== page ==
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To me, it's the armor that would be the problem. Daleks would be stronger than an average man (STR 16-21?) but not outrageously so. The First Doctor and his granddaughter together were able to shove a warrior around in "The Seven Doctors."

Uh, that would be in The Five Doctors. And earlier on there were similar situations.

Daleks are slow and deliberate as Christmas, DEX 10. CON in BRP is low even for massive critters, so 15-18? But that armor! 20 kinetic, plus similar protection for 3-4 energy types at least. It takes a hand-placed shaped charge to pierce it, requiring opponents to get up close and personal in order to succeed.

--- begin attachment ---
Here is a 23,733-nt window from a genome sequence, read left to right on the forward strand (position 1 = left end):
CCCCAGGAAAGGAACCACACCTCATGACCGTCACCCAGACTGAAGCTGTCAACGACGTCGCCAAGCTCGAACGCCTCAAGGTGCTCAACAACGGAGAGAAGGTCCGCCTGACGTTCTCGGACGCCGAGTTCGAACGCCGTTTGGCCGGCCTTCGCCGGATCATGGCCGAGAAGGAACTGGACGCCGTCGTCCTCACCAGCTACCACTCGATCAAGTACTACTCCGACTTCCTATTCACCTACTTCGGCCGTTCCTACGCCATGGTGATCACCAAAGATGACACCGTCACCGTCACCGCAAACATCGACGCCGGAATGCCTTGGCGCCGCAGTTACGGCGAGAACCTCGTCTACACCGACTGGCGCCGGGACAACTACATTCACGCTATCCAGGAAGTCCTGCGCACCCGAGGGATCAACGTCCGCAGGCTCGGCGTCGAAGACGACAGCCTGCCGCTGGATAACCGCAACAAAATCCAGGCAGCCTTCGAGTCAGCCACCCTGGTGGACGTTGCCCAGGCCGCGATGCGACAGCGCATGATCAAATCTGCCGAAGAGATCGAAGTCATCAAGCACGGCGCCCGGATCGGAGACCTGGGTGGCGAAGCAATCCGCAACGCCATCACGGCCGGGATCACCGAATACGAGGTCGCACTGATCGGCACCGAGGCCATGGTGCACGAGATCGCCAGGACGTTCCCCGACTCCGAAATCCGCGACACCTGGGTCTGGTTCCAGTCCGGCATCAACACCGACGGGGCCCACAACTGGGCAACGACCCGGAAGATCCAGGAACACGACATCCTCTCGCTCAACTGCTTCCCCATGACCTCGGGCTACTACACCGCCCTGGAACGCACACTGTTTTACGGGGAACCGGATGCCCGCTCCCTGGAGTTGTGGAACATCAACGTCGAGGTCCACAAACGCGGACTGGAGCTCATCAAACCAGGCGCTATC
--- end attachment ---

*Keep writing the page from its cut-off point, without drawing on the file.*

The assorted energy rifles sported by humans and humanoids in Doctor Who don't seem to be able to do much against Dalek armor (even the Cybermen get clobbered), and of course the conventional rifles used by UNIT are even more useless.

Not so. The energy rifles do well in the Classic series, as do the Cybermen. It is only the Daleks in the New Series that are immune to practically everything. Which kinda makes sense as these are the Daleks that we able to fight the Time Lords.

The show's writing is spotty on how Daleks will react to non-combatants. In some story lines, you can talk and trick your way out of encounters, as The Doctor (or Captain Kirk) might tend to do. In others, if you halt when the Dalek guards command you to, they shoot you anyways. So you might as well go down swinging like Flash Gordon, or better, use some sort of sneaky, stealthy offense like Buck Rogers.